Job. Passion. Calling.
“I had become a Christian at 14 and, in high school, I was looking for work and thought a nursing home was something different and more meaningful,” says Amanda Camacho [MDiv 2014]. At the time, she didn’t realize the impact this work would have on her spiritually and the way it would determine her future path.
At first, working with the elderly was a job, then it became a passion, and now Amanda sees her work as a calling.
As she engaged with the residents in a unique, personal way, she found that it “changed my world perspective. By listening to their stories, I realized that we have all these goals and ambitions, but what actually matters the most is your family and community. All the stuff we accumulate won’t be there, but the people you invested in will be there.”
Amanda has now worked in three separate nursing homes and is currently working part-time as a recreational coordinator while attending Tyndale. She plans to become a parttime chaplain in a long-term care facility, where she will be able to act on what she describes as her “two real loves, working with elderly individuals and trying to develop new and creative ways to relate the Bible in their current situation, whether they have dementia or Alzheimer’s.”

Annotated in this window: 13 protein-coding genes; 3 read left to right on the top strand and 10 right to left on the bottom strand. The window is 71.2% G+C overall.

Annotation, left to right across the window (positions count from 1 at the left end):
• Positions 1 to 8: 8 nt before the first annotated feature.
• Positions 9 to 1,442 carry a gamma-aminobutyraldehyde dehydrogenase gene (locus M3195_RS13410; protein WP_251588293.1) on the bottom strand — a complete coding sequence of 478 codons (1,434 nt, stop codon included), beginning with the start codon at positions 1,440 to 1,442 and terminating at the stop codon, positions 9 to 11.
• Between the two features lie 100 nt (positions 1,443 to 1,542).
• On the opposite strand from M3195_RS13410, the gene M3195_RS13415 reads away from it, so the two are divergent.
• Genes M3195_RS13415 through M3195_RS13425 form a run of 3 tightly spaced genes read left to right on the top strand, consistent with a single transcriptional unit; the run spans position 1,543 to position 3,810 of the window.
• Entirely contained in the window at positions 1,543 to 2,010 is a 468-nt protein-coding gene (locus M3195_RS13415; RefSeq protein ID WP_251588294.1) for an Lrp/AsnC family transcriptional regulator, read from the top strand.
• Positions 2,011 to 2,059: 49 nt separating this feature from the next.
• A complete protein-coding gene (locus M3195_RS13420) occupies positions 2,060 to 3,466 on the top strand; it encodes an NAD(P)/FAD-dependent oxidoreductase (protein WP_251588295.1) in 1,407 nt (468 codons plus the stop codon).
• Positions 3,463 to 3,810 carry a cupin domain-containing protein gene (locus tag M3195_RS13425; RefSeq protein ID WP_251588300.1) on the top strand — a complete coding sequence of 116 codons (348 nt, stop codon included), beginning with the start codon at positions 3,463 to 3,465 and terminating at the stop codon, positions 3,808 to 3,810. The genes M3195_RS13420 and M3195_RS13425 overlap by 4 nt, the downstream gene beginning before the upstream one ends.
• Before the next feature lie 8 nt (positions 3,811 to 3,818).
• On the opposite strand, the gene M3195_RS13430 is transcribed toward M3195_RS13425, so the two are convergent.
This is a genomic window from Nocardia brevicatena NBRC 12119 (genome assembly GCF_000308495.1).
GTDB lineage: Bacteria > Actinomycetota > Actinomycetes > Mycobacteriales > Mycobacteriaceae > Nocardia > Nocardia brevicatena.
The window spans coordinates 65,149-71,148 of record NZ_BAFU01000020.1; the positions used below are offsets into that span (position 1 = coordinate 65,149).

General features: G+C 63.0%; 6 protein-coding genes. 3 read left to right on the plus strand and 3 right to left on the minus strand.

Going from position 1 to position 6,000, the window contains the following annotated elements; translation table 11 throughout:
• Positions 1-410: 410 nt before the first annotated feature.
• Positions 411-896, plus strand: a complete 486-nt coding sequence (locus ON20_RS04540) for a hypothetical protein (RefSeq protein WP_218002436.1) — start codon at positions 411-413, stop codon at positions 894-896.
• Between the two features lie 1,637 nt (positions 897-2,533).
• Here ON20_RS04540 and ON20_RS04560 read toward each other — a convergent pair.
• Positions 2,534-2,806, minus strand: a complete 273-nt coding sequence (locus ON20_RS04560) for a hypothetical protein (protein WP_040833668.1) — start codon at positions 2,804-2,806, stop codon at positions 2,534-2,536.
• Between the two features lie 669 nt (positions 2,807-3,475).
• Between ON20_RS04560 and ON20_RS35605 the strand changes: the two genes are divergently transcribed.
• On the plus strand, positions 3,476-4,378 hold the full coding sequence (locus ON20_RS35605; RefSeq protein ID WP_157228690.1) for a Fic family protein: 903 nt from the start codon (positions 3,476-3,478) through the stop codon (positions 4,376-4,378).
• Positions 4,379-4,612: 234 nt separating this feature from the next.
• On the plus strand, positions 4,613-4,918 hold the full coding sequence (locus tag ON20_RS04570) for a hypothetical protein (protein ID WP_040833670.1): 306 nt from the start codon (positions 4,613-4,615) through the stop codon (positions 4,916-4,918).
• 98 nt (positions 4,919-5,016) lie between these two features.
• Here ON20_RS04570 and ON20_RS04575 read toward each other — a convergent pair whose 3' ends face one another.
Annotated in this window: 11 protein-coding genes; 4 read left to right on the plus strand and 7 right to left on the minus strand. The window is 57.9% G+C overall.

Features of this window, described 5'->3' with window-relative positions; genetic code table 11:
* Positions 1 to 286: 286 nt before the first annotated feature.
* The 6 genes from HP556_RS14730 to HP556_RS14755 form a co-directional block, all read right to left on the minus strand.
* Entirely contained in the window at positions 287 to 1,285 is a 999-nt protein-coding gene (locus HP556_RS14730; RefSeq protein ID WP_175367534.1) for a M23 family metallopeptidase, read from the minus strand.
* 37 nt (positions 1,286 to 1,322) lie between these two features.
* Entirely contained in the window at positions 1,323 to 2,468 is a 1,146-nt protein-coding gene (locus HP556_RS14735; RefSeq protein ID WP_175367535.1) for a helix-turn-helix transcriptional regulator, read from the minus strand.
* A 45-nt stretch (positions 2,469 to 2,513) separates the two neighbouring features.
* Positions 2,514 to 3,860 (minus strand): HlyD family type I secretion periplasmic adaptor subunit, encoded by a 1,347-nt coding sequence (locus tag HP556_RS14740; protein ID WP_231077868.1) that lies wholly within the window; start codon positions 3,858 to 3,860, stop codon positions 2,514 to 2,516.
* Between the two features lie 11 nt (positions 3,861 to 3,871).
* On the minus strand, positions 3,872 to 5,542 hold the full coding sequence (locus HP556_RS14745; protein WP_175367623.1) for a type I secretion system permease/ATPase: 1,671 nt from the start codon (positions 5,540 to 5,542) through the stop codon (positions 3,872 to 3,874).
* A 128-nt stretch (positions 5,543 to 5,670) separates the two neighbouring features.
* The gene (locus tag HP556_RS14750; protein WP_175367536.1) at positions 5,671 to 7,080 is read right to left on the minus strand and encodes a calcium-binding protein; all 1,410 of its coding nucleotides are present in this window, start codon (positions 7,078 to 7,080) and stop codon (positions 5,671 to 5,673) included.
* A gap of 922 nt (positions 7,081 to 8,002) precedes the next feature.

Describing her experiences working with the elderly, she says, “It’s hard when you see people and they don’t remember all the things that meant something to them, but it is amazing when we have our church services, when you find something that connects with their past, how alive they become.” She has found her work to be richly rewarding and urges other young people “to know that people in long-term facilities are still people and have so much to contribute to society. You shouldn’t look at them as people in need, but as equals, who love social interaction just as much as you do.”